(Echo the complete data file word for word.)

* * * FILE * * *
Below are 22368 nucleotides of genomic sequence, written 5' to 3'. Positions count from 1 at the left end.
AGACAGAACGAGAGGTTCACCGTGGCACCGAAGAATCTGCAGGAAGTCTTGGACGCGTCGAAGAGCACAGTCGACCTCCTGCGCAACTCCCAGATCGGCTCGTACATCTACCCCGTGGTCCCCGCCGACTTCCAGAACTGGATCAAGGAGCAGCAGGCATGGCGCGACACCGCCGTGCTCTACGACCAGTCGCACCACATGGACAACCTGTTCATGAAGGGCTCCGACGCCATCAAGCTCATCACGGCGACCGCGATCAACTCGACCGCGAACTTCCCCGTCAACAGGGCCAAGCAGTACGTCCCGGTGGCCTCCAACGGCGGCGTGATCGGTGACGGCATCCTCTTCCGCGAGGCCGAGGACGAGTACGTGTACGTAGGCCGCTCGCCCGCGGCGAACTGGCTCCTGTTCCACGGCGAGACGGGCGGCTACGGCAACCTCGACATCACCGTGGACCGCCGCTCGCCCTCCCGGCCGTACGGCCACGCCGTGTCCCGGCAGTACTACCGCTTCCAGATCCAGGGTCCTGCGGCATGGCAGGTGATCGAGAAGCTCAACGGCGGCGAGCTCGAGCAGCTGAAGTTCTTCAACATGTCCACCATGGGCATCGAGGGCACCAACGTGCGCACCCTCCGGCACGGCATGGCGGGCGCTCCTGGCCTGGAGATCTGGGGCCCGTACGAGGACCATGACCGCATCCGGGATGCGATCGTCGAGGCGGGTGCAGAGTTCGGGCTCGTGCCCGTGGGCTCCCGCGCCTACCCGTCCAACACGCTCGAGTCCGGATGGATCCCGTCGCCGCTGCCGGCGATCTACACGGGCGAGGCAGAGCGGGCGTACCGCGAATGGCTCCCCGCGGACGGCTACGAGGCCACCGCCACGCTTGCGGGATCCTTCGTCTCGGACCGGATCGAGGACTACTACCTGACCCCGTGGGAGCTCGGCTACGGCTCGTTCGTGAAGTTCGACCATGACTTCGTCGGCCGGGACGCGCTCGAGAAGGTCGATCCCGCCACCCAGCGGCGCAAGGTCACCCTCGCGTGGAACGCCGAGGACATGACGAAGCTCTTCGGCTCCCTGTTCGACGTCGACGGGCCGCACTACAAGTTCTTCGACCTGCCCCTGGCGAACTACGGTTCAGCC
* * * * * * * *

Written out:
Below are 22368 nucleotides of genomic sequence, written 5' to 3'. Positions count from 1 at the left end.
AGACAGAACGAGAGGTTCACCGTGGCACCGAAGAATCTGCAGGAAGTCTTGGACGCGTCGAAGAGCACAGTCGACCTCCTGCGCAACTCCCAGATCGGCTCGTACATCTACCCCGTGGTCCCCGCCGACTTCCAGAACTGGATCAAGGAGCAGCAGGCATGGCGCGACACCGCCGTGCTCTACGACCAGTCGCACCACATGGACAACCTGTTCATGAAGGGCTCCGACGCCATCAAGCTCATCACGGCGACCGCGATCAACTCGACCGCGAACTTCCCCGTCAACAGGGCCAAGCAGTACGTCCCGGTGGCCTCCAACGGCGGCGTGATCGGTGACGGCATCCTCTTCCGCGAGGCCGAGGACGAGTACGTGTACGTAGGCCGCTCGCCCGCGGCGAACTGGCTCCTGTTCCACGGCGAGACGGGCGGCTACGGCAACCTCGACATCACCGTGGACCGCCGCTCGCCCTCCCGGCCGTACGGCCACGCCGTGTCCCGGCAGTACTACCGCTTCCAGATCCAGGGTCCTGCGGCATGGCAGGTGATCGAGAAGCTCAACGGCGGCGAGCTCGAGCAGCTGAAGTTCTTCAACATGTCCACCATGGGCATCGAGGGCACCAACGTGCGCACCCTCCGGCACGGCATGGCGGGCGCTCCTGGCCTGGAGATCTGGGGCCCGTACGAGGACCATGACCGCATCCGGGATGCGATCGTCGAGGCGGGTGCAGAGTTCGGGCTCGTGCCCGTGGGCTCCCGCGCCTACCCGTCCAACACGCTCGAGTCCGGATGGATCCCGTCGCCGCTGCCGGCGATCTACACGGGCGAGGCAGAGCGGGCGTACCGCGAATGGCTCCCCGCGGACGGCTACGAGGCCACCGCCACGCTTGCGGGATCCTTCGTCTCGGACCGGATCGAGGACTACTACCTGACCCCGTGGGAGCTCGGCTACGGCTCGTTCGTGAAGTTCGACCATGACTTCGTCGGCCGGGACGCGCTCGAGAAGGTCGATCCCGCCACCCAGCGGCGCAAGGTCACCCTCGCGTGGAACGCCGAGGACATGACGAAGCTCTTCGGCTCCCTGTTCGACGTCGACGGGCCGCACTACAAGTTCTTCGACCTGCCCCTGGCGAACTACGGTTCAGCC